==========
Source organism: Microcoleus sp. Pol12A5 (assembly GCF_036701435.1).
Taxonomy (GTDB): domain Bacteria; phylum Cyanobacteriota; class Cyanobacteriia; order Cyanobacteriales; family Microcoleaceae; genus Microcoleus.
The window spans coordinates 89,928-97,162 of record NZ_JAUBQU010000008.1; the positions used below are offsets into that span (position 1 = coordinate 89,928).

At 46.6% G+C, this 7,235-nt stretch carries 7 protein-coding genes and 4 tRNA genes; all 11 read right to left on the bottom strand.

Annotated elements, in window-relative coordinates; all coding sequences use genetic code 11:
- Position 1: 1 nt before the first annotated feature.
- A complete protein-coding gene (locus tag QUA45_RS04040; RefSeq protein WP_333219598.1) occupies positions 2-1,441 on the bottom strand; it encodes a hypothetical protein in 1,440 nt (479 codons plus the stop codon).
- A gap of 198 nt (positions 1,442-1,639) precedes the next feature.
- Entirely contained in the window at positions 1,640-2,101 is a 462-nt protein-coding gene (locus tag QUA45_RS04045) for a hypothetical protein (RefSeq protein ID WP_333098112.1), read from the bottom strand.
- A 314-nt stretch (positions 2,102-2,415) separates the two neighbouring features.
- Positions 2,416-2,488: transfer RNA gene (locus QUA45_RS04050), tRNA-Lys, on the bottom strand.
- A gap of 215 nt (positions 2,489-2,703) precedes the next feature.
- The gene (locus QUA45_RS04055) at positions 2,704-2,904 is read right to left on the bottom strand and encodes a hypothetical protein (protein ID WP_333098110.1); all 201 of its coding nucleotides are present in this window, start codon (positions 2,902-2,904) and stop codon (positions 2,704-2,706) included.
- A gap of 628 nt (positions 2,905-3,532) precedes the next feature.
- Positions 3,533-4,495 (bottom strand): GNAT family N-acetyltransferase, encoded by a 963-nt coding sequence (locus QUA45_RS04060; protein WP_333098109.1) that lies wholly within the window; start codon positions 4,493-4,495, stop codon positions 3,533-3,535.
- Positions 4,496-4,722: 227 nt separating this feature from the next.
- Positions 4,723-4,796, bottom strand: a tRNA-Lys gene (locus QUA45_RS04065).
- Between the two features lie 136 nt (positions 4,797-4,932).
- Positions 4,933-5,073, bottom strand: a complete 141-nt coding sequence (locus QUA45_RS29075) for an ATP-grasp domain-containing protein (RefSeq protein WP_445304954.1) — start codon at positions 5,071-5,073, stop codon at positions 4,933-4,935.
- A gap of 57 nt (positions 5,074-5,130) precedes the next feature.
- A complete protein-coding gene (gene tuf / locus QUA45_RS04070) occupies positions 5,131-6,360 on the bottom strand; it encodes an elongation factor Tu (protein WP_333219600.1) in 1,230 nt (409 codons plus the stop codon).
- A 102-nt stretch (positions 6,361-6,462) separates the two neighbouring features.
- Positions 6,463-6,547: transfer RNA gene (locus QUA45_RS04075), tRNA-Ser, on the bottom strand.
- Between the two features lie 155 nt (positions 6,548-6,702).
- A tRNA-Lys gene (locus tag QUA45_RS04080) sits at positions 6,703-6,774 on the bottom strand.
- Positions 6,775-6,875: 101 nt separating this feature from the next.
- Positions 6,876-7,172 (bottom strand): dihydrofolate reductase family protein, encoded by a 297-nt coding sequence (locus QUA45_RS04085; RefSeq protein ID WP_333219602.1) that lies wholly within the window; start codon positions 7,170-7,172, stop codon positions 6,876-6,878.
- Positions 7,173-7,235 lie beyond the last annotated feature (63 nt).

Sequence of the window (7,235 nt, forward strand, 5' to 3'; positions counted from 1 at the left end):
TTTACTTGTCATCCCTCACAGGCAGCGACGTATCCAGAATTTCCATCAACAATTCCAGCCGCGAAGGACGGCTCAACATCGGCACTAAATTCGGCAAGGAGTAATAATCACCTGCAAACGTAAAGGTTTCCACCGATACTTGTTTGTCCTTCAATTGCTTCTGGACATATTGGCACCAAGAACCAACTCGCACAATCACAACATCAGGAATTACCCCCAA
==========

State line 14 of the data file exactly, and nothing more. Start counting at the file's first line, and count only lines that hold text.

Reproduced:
- A gap of 628 nt (positions 2,905-3,532) precedes the next feature.